To borrow a fraction of a phrase from one of Gilbert and Sullivan’s other classics, their 1878 operetta HMS Pinafore is the very model of a well-worn favorite It’s a lyrical delight, from “I’m Called Little Buttercup” down to the bombastic “He is an Englishman” refrain, and it’s packed with keen satire about the arbitrariness of social class, with an amusingly implausible twist ending. But in the Lamplighters Music Theatre production currently sailing around the bay, this particular favorite is definitely showing signs of wear.
Lamplighters has revisited the decks of the Pinafore regularly ever since the company began in 1952, performing it most recently in 2004, and now opens its 55th season with yet another trip on the good ship, embodied in a handsome multilevel set by Peter Crompton. The production opened last weekend at the Dean Lesher Center for the Arts in Walnut Creek, moves to the Napa Valley Opera House this weekend, and winds up at San Francisco’s Yerba Buena Center for the Arts next week.
A top-notch orchestra, conducted by George Thomson, and strong singing all around make the songs as delightful as they should be. Particularly noteworthy are Jonathan Spencer as Captain Corcoran, who delivers songs such as “I Am the Captain of the Pinafore” with just the right level of gusto, and Jennifer Ashworth, whose lovely soprano as his daughter Josephine gives goose bumps at times.
Sir Arthur Sullivan is therefore well served in the Lamplighters production, but W.S. Gilbert doesn’t quite get his due. Their comic operas wouldn’t have nearly as much staying power as they have if they weren’t so funny, and artistic director Barbara Heroux’ staging is relatively humdrum in that respect. The pacing is slack between songs, and even during musical numbers there could stand to be more going on onstage.
Despite a clever entrance out of an unfolding crate, Katy Daniel is colorless as entrepreneurial Little Buttercup, keeper of the secret plot device. Though tenor Jonathan Smucker is as able a tenor as his romantic hero Ralph Rackstraw is a seaman, there’s no chemistry between him and the captain’s daughter he loves so desperately. Nor does the social satire in the gulf between their stations really come across, especially in Josephine’s mild wavering between true love and ingrained snobbery.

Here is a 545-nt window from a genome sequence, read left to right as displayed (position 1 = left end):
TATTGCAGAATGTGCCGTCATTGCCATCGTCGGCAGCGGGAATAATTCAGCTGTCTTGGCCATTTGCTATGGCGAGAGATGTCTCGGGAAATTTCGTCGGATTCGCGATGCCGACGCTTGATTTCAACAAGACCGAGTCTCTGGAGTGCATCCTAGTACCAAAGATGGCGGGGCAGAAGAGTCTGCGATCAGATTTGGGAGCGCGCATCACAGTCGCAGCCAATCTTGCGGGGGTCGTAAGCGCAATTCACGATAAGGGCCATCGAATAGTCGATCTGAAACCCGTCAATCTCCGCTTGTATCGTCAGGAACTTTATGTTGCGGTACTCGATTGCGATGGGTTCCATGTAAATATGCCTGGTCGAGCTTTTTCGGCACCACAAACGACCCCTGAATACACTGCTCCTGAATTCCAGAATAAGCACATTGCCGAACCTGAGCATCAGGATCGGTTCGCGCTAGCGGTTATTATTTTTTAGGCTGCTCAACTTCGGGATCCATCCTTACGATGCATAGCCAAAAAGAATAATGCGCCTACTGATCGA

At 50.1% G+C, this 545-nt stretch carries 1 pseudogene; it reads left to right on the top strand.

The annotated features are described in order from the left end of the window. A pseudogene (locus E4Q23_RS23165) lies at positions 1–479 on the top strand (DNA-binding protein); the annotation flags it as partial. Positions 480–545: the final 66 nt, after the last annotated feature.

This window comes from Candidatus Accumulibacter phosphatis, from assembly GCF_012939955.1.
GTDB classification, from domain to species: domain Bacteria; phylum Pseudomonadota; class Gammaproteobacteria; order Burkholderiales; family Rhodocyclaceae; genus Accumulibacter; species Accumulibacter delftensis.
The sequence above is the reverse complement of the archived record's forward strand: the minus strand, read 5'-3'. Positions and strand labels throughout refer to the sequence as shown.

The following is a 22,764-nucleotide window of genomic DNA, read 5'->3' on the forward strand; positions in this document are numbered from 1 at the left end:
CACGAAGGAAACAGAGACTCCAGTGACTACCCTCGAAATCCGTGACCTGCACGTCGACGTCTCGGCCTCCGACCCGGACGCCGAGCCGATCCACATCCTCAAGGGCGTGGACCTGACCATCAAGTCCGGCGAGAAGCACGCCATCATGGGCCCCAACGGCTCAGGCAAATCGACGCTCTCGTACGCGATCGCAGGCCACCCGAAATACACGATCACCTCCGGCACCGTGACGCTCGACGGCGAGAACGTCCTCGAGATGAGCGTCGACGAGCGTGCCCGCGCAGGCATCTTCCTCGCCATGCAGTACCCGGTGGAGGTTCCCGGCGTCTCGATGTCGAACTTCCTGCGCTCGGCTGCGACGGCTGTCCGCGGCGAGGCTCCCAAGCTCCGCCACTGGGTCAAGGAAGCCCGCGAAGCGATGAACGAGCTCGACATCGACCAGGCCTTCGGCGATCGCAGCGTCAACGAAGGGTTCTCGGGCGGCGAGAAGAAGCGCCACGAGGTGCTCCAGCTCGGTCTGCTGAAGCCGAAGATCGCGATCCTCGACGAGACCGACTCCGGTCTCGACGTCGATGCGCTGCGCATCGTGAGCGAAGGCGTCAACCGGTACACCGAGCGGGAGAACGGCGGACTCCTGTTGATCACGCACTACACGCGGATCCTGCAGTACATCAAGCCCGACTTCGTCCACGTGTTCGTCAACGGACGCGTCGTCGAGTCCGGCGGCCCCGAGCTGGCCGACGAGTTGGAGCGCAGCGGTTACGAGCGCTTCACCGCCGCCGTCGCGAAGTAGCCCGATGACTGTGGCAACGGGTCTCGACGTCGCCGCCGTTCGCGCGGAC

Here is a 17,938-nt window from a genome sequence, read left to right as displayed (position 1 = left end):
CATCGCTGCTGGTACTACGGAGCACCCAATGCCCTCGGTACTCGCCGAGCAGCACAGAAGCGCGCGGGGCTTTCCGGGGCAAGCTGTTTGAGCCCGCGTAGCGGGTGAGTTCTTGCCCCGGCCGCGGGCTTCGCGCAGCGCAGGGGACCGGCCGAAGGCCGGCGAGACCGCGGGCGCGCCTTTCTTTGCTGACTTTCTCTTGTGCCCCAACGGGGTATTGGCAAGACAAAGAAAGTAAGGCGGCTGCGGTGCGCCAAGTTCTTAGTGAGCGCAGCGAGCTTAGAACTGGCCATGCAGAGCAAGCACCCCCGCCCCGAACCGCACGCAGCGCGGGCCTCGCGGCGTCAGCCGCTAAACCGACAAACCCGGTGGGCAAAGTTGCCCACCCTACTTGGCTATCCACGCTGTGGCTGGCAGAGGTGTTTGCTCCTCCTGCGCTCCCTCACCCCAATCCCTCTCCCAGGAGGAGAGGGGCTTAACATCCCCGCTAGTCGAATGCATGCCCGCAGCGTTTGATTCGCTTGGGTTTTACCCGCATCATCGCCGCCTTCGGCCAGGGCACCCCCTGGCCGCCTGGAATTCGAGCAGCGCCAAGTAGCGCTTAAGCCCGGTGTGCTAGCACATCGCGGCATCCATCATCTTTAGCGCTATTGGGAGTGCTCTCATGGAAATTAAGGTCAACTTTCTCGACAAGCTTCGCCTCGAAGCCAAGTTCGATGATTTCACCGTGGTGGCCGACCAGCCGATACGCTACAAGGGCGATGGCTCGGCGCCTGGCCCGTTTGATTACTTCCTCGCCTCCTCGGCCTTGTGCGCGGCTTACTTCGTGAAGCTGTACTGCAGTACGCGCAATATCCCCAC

Baritone Behrend Eilers is amusing as the despised voice of doom Dick Deadeye, but because he’s not really all that ghoulish, some of the humor of his continually being ignored in favor of the equally qualified but cuter Ralph is lost, and the business of everyone finding what he has to say disproportionately shocking simply because he’s ugly should be funnier than it is.
Fortunately, F. Lawrence Ewing is very funny as Sir Joseph Porter, “the ruler of the Queen’s Navy,” foppish in the extreme, and if his exaggeratedly plummy diction intrudes somewhat into the musicality of “I Am the Monarch of the Sea,” he livens things up so much that it’s hard to begrudge it. Sometimes others are also priceless when he’s around, as when Ashworth tries to keep up with his dancing in “Never Mind the Why and Wherefore.”
His ill-advised wooing of the captain’s daughter (who unbeknown to him is in love with common sailor Ralph) occasions the only real anachronisms in the production, the add-on line “Heck of a job, Corky,” and the unfurling of a “Mission Accomplished” banner. The latter is a mildly amusing touch, and certainly appropriate to the theme of incompetence in high places, but Berkeley Opera did the same banner gag (in Italian) for its Aïda only a few weeks ago. When everyone’s making the same joke, it’s probably too easy.
It’s greatly to Heroux’ credit that she trusts Sullivan’s music and Gilbert’s wit enough not to try to “reinvent” Pinafore. It’s a thoroughly period production (with the aforementioned exceptions) with credible period costumes by John C. Gilkerson. It’s especially pleasing to see, or rather to hear, that Lamplighters paid a great deal of attention to the music part of the equation. It would just be nice if it could have spared more hands on deck for the theatrical aspect.